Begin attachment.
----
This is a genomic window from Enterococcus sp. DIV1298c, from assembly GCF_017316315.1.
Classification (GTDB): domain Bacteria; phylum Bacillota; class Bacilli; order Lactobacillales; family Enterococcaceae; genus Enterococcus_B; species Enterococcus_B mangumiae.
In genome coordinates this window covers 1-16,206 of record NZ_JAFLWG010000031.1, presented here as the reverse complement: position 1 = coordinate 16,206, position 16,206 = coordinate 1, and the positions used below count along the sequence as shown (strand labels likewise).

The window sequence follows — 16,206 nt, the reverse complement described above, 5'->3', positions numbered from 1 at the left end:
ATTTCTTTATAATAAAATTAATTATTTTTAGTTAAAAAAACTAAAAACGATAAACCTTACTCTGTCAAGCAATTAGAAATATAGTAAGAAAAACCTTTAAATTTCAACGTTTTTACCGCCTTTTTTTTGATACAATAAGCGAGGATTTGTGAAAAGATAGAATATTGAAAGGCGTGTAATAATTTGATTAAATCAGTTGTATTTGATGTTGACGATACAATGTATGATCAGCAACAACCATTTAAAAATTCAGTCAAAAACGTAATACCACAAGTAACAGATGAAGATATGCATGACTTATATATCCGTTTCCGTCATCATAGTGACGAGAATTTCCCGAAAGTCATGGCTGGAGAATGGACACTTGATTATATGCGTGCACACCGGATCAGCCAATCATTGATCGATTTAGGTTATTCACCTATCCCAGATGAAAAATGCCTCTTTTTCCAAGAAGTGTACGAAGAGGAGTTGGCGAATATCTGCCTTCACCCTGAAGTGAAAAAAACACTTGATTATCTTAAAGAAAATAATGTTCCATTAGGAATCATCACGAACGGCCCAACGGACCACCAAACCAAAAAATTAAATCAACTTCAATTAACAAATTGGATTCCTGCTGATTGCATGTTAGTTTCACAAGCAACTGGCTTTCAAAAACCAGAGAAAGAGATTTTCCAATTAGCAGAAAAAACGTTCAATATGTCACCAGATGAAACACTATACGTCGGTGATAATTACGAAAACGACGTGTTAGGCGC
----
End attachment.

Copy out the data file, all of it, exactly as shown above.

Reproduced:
This is a genomic window from Enterococcus sp. DIV1298c, from assembly GCF_017316315.1.
Classification (GTDB): domain Bacteria; phylum Bacillota; class Bacilli; order Lactobacillales; family Enterococcaceae; genus Enterococcus_B; species Enterococcus_B mangumiae.
In genome coordinates this window covers 1-16,206 of record NZ_JAFLWG010000031.1, presented here as the reverse complement: position 1 = coordinate 16,206, position 16,206 = coordinate 1, and the positions used below count along the sequence as shown (strand labels likewise).

The window sequence follows — 16,206 nt, the reverse complement described above, 5'->3', positions numbered from 1 at the left end:
ATTTCTTTATAATAAAATTAATTATTTTTAGTTAAAAAAACTAAAAACGATAAACCTTACTCTGTCAAGCAATTAGAAATATAGTAAGAAAAACCTTTAAATTTCAACGTTTTTACCGCCTTTTTTTTGATACAATAAGCGAGGATTTGTGAAAAGATAGAATATTGAAAGGCGTGTAATAATTTGATTAAATCAGTTGTATTTGATGTTGACGATACAATGTATGATCAGCAACAACCATTTAAAAATTCAGTCAAAAACGTAATACCACAAGTAACAGATGAAGATATGCATGACTTATATATCCGTTTCCGTCATCATAGTGACGAGAATTTCCCGAAAGTCATGGCTGGAGAATGGACACTTGATTATATGCGTGCACACCGGATCAGCCAATCATTGATCGATTTAGGTTATTCACCTATCCCAGATGAAAAATGCCTCTTTTTCCAAGAAGTGTACGAAGAGGAGTTGGCGAATATCTGCCTTCACCCTGAAGTGAAAAAAACACTTGATTATCTTAAAGAAAATAATGTTCCATTAGGAATCATCACGAACGGCCCAACGGACCACCAAACCAAAAAATTAAATCAACTTCAATTAACAAATTGGATTCCTGCTGATTGCATGTTAGTTTCACAAGCAACTGGCTTTCAAAAACCAGAGAAAGAGATTTTCCAATTAGCAGAAAAAACGTTCAATATGTCACCAGATGAAACACTATACGTCGGTGATAATTACGAAAACGACGTGTTAGGCGC